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Role of Supplemental Arginine and Potential Effects

Arginine is classified as a nonessential amino acid and therefore can be synthesized in the body in amounts adequate for the average, healthy adult. Interest in arginine as a supplement for athletes who are involved in sprint or power sports may be related to its involvement in the synthesis of creatine. The results from several studies also suggest that arginine may have some effects on immune function. These effects may be independent of or related to nitric oxide (NO) synthesis. Arginine functions as a precursor in the formation of NO. NO has several different functions in the body and one of these functions is to act as an important immune effector molecule. NO is formed from arginine and oxygen by nitric oxide synthase (NOS). There are several types of NOS, but the one that is important with respect to immune function is inducible NOS (iNOS). Microorganisms or cytokines produced by the immune system induce the formation of iNOS, which eventually results in the synthesis of NO. NO acts as a cytotoxic molecule and in that capacity can destroy tumor cells, invading microorganisms, and viral-infected cells.

Immune Effects

Although arginine is a precursor in the synthesis of NO, we are not aware of any studies to date that have demonstrated an increased production of NO, in either individuals or animals consuming additional arginine in the diet. Recall that the NO produced by immune cells is dependent on iNOS. The gene product iNOS is triggered by an encounter with microorganisms, or induced by cytokines. Typically, cytokines are released in response to immune activation, such as exposure to an infectious agent. Therefore, because NO production is dependent on immune activation, in the healthy state, it may be less likely to find an effect of arginine supplementation on NO production. In states of illness, injury, or patients undergoing surgery, some studies have demonstrated that arginine supplementation does enhance certain aspects of immune response. Surgical patients or breast cancer patients as well as injured animals demonstrate enhanced lymphocyte response to stimulation with mitogens. Other studies have found no effect on lymphocyte proliferation. Arginine supplementation may also have an antitumor effect in animal models, perhaps related to enhanced macrophage or NK cell cytotoxicity. However, arginine has also been shown to promote tumor growth and therefore the effect of arginine supplementation on tumor growth may be dependent on the type of tumor.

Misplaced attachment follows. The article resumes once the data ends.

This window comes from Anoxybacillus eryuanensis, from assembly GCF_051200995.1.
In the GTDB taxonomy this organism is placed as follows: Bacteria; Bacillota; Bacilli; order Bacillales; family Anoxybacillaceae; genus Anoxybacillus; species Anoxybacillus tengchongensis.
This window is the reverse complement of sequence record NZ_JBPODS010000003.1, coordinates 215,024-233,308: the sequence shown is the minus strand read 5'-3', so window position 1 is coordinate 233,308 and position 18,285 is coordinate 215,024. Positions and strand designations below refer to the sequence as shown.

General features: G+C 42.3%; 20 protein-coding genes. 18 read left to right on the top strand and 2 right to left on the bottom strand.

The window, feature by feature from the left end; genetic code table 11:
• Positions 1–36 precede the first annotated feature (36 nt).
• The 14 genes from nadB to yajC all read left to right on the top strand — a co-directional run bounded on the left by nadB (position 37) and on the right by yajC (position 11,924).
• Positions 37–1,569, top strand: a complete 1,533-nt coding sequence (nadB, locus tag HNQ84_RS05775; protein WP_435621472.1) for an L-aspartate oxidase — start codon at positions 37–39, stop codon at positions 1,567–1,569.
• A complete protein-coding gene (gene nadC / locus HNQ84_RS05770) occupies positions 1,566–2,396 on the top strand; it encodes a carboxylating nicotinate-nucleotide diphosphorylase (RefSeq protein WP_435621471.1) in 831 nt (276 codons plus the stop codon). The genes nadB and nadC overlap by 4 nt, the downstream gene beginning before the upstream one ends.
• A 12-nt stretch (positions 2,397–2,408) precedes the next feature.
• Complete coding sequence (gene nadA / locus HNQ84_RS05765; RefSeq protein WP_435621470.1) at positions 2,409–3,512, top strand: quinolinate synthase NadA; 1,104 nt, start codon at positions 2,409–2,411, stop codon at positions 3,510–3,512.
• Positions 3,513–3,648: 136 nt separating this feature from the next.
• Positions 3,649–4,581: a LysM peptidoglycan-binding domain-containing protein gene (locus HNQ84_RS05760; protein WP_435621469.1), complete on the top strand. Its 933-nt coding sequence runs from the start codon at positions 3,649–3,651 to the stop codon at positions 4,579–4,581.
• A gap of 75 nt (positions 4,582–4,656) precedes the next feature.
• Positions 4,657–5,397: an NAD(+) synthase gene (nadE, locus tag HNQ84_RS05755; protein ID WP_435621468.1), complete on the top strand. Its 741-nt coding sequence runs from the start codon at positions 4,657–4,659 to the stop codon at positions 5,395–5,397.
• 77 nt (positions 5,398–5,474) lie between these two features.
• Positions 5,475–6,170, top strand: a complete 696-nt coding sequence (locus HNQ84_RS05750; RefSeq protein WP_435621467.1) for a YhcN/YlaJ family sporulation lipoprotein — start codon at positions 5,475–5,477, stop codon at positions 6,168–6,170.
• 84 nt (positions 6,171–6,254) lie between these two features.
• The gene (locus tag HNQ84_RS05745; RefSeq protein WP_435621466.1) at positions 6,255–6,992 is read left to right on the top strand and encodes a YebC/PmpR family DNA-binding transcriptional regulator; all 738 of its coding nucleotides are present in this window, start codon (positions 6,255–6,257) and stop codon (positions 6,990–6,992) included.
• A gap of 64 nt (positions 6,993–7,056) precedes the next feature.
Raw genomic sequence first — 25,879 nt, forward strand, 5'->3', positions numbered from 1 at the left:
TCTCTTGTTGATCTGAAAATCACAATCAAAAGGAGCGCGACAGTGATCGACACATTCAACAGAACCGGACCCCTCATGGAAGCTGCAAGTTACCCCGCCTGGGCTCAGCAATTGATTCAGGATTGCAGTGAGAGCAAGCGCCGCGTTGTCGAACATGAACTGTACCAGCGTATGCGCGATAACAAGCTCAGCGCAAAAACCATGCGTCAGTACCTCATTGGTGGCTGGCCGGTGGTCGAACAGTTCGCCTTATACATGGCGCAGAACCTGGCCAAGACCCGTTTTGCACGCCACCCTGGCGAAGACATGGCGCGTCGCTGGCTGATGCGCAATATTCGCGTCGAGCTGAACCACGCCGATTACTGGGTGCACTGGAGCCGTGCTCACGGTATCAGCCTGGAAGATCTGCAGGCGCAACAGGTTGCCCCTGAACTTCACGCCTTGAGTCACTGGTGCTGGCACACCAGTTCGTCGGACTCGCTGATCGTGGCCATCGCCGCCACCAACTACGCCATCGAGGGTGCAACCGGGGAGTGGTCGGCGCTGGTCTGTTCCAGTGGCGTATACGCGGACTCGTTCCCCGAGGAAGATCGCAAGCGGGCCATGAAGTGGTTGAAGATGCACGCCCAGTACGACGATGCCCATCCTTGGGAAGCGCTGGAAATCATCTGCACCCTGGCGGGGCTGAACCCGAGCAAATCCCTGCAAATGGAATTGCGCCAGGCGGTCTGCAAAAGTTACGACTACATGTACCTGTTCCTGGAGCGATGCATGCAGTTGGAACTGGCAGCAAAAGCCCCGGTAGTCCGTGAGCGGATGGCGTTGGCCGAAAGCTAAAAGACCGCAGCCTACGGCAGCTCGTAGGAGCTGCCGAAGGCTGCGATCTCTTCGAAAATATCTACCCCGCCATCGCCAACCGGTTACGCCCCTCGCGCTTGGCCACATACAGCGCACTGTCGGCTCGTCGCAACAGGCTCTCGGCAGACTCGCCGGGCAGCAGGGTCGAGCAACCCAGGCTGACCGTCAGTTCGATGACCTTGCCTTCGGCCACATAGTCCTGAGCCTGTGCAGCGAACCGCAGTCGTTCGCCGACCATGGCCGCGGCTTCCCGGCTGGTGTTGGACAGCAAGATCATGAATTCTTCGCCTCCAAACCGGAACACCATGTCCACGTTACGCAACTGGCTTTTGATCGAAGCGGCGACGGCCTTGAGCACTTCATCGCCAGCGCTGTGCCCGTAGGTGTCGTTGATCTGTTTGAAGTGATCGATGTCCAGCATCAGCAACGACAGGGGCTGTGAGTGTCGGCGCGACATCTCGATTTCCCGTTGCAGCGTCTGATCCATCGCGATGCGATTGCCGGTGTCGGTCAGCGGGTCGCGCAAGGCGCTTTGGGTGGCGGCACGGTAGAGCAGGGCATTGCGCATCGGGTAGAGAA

Fewer studies have been performed to evaluate the effect of arginine supplementation in healthy individuals. However, the findings from several studies show that approximately 30 g of arginine HCl or arginine aspartate supplementation for 1 to 2 weeks increases lymphocyte proliferation and wound healing in both young and elderly humans. We are unaware of any studies of healthy individuals that have demonstrated an enhanced resistance to infection in association with dietary arginine supplementation. One study did examine arginine plus zinc supplementation in the elderly as a potential method of increasing antibody response to influenza vaccination in the elderly. This study found no benefit of supplementation on antibody response. Arginine supplementation could have harmful effects. Excessive doses of arginine supplementation in vitro may inhibit or suppress immune response and an appropriate in vivo dose has not been determined. It is important to be aware that arginine supplementation may potentially be harmful for some types of patients, in particular those suffering from sepsis. This possibility is an important area of study and it has been suggested that the effects of arginine supplementation on NO production in septic burn patients be carefully evaluated.

The findings demonstrating an enhancement of immune function with arginine supplementation must be interpreted with caution. The mechanism by which arginine may alter immunity are unknown. The level of other nutrients has not always been well controlled in these studies and therefore the immune effects that were observed may be related to a lack of certain nutrients or adequate nitrogen in the control diets. It has also been suggested that arginine, by itself, does not alter immunity, but in combination with other nutrients may have an effect on immune response. Another possibility to consider is that the immunomodulatory effects of arginine are indirect and may result from the altered hormonal pattern following arginine intake. Catecholamines, corticosteroids, growth hormone, insulin, and prolactin release may be altered by arginine and each of these neuroendocrine factors has been shown independently to alter immunity. Therefore, the effects of arginine could be related to changes in the concentrations of these hormones and to our knowledge this possibility has not yet been investigated.

In conclusion, arginine supplementation may show some promise as to its potential enhancement of immune response particularly in those patients suffering from certain types of illness or injury. In healthy individuals, dietary supplementation with arginine requires further research before any clear conclusions can be made with respect to enhanced immunity. The role of supplemental arginine and the potential effects it may have in athletes remain to be established.

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